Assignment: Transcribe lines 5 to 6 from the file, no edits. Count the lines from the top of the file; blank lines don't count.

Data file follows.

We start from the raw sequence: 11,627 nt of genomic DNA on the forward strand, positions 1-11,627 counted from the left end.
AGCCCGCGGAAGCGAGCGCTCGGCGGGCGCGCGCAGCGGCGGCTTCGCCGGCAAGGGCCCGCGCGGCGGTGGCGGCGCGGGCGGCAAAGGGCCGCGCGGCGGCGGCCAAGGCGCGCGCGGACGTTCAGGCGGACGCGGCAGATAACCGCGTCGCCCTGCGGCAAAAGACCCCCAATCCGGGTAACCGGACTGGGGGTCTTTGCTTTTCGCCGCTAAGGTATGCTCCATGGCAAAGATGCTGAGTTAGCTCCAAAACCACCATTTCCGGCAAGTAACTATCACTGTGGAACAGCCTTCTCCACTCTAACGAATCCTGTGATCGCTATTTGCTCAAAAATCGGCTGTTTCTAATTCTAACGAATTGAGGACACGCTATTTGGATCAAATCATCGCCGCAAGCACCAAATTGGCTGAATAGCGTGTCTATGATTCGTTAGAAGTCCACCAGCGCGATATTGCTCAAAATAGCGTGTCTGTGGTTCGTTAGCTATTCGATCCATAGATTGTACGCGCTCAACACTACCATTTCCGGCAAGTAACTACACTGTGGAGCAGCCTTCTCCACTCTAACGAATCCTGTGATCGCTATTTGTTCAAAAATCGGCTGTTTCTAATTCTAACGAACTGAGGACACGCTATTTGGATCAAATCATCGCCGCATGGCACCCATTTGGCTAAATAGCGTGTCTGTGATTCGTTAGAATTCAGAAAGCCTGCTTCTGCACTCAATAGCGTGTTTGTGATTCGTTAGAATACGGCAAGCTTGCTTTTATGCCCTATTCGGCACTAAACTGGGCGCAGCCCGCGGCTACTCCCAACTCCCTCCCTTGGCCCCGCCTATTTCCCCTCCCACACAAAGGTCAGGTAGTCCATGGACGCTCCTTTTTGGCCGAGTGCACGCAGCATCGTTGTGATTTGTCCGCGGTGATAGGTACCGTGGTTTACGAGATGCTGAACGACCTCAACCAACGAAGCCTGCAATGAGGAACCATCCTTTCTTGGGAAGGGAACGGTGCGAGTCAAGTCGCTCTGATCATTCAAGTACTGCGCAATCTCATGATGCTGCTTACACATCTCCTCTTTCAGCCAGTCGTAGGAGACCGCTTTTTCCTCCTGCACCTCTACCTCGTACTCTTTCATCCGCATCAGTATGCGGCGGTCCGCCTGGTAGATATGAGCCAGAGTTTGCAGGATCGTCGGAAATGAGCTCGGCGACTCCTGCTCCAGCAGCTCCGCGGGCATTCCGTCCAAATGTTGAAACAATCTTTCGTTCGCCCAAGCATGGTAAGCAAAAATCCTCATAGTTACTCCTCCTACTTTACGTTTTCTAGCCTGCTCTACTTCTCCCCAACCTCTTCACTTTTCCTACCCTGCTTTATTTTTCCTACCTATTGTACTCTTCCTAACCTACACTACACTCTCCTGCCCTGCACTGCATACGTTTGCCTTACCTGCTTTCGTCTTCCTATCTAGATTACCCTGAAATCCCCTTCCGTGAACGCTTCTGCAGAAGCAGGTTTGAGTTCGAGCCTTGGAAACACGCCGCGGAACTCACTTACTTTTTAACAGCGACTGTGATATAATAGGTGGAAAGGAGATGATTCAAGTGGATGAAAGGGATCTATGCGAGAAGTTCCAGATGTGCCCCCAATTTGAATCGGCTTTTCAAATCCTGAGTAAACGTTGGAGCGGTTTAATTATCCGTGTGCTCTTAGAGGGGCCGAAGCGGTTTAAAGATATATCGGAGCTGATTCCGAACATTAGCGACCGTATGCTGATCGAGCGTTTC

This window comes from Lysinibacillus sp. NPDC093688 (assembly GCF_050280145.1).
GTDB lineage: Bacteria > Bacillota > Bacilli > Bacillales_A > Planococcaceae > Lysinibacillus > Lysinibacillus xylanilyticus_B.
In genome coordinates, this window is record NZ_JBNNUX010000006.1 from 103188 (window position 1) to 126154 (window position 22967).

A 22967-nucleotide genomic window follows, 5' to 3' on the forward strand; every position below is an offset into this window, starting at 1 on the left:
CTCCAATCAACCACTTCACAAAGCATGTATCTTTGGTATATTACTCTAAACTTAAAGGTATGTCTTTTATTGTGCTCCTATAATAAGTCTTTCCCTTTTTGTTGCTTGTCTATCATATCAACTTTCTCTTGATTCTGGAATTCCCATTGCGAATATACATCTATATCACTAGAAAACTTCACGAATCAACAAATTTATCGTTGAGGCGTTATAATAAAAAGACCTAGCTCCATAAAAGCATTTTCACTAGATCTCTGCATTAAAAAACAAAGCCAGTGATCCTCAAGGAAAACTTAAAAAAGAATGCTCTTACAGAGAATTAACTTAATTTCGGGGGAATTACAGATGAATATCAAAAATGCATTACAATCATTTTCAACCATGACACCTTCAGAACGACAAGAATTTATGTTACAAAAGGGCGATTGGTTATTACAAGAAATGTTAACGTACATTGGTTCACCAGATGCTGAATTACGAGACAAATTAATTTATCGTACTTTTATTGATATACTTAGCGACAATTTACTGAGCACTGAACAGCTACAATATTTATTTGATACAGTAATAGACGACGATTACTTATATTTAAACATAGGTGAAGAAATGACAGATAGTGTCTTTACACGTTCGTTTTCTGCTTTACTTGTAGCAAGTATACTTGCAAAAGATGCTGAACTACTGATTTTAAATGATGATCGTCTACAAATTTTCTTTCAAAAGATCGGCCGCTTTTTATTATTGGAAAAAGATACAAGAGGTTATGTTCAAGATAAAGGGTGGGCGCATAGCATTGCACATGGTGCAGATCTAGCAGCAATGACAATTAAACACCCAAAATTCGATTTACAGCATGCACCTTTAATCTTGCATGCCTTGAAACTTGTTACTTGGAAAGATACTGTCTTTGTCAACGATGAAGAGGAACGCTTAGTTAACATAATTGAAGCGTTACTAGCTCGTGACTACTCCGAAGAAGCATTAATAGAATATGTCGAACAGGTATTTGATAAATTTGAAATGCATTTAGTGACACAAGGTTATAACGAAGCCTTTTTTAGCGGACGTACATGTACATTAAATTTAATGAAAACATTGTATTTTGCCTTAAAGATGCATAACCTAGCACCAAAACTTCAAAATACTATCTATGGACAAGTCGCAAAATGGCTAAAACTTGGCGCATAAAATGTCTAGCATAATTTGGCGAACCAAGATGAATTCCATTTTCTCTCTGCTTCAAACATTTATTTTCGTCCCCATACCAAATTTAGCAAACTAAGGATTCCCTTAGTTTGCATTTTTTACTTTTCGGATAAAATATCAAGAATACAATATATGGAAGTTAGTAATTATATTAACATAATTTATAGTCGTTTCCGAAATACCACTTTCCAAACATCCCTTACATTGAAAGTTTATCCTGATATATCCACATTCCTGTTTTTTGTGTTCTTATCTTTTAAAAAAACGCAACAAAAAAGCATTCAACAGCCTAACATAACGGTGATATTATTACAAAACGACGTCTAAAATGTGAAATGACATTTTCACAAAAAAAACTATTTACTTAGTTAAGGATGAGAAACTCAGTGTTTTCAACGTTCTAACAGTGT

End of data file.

In genome coordinates, this window is record NZ_JBNNUX010000006.1 from 103188 (window position 1) to 126154 (window position 22967).

A 22967-nucleotide genomic window follows, 5' to 3' on the forward strand; every position below is an offset into this window, starting at 1 on the left: